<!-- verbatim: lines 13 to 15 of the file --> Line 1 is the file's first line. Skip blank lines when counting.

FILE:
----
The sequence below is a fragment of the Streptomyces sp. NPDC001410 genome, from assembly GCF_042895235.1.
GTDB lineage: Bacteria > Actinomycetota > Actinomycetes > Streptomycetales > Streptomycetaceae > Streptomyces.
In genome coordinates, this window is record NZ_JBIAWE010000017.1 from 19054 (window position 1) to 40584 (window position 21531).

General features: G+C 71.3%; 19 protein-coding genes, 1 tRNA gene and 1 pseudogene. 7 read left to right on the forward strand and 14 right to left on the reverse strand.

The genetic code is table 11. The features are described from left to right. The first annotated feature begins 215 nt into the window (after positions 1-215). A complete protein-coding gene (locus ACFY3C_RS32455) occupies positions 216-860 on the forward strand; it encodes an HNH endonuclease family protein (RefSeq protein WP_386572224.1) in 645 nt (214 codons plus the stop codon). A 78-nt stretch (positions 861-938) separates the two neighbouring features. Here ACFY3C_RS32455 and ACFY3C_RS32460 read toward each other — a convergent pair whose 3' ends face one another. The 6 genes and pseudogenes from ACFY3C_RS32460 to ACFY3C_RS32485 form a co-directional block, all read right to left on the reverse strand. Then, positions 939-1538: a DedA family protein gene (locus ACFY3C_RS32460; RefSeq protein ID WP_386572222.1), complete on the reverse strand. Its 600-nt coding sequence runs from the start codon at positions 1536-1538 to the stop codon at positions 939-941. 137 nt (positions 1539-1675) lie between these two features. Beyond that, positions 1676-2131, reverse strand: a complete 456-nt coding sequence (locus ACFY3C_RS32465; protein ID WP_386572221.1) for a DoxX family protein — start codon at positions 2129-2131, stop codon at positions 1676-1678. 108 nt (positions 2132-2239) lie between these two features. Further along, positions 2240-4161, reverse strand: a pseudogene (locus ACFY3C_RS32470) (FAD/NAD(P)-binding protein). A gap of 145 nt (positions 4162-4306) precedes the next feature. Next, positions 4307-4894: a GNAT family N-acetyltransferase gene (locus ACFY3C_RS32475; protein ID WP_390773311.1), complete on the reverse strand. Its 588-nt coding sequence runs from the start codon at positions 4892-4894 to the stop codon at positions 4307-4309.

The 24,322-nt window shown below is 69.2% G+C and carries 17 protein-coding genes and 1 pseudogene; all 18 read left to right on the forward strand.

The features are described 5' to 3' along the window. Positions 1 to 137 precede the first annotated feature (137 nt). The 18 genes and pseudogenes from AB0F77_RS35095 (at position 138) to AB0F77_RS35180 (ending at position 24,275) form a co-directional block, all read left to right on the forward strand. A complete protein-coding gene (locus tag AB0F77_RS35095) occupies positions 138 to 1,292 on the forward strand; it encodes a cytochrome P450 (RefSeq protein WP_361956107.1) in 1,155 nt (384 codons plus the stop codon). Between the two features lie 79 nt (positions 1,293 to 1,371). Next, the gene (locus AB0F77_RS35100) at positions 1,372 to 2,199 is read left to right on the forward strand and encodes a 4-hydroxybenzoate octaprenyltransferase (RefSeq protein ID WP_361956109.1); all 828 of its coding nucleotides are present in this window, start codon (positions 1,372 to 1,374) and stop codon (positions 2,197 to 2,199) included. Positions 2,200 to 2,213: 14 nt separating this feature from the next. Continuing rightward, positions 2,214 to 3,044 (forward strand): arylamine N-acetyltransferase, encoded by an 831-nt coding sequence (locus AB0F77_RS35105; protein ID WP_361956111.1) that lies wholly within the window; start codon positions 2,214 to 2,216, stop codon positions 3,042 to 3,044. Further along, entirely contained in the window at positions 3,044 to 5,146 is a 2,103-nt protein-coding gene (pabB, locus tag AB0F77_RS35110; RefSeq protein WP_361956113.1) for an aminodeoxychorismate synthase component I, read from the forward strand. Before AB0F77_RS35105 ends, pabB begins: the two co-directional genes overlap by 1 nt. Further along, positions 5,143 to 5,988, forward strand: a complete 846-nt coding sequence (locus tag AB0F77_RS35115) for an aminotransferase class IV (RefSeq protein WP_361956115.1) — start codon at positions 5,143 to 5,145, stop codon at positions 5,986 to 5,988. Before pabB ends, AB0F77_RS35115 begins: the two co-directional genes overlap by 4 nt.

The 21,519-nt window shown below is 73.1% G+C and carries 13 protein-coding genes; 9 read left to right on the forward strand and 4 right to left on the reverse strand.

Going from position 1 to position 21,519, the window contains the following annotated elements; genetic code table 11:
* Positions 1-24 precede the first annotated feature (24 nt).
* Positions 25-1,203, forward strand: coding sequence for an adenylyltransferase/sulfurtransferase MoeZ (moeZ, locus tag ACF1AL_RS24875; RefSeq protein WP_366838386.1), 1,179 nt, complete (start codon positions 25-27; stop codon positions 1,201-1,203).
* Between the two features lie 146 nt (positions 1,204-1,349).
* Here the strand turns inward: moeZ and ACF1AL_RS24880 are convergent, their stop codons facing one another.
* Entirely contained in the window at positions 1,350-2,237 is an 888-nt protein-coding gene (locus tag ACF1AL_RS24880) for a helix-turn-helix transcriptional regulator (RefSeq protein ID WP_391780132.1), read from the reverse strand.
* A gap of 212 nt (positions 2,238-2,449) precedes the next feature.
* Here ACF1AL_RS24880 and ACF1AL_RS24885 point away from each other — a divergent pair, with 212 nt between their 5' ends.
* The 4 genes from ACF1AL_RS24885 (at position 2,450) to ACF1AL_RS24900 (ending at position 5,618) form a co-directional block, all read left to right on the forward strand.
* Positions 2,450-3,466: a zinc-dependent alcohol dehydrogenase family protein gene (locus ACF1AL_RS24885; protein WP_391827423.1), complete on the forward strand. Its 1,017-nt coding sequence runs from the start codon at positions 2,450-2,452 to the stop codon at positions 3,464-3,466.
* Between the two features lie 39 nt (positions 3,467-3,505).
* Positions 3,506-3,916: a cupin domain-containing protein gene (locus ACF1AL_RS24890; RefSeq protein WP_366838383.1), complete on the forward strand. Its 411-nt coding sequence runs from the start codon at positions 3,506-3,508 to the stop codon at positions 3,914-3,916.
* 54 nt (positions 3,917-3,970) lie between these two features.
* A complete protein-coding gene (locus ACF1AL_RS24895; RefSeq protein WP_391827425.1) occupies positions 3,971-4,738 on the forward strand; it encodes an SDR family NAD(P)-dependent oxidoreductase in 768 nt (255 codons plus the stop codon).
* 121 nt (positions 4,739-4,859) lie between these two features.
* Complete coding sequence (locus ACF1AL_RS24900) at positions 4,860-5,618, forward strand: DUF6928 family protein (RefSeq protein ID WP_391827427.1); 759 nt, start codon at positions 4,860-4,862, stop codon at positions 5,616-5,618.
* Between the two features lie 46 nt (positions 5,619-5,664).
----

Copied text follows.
* Here the strand turns inward: moeZ and ACF1AL_RS24880 are convergent, their stop codons facing one another.
* Entirely contained in the window at positions 1,350-2,237 is an 888-nt protein-coding gene (locus tag ACF1AL_RS24880) for a helix-turn-helix transcriptional regulator (RefSeq protein ID WP_391780132.1), read from the reverse strand.
* A gap of 212 nt (positions 2,238-2,449) precedes the next feature.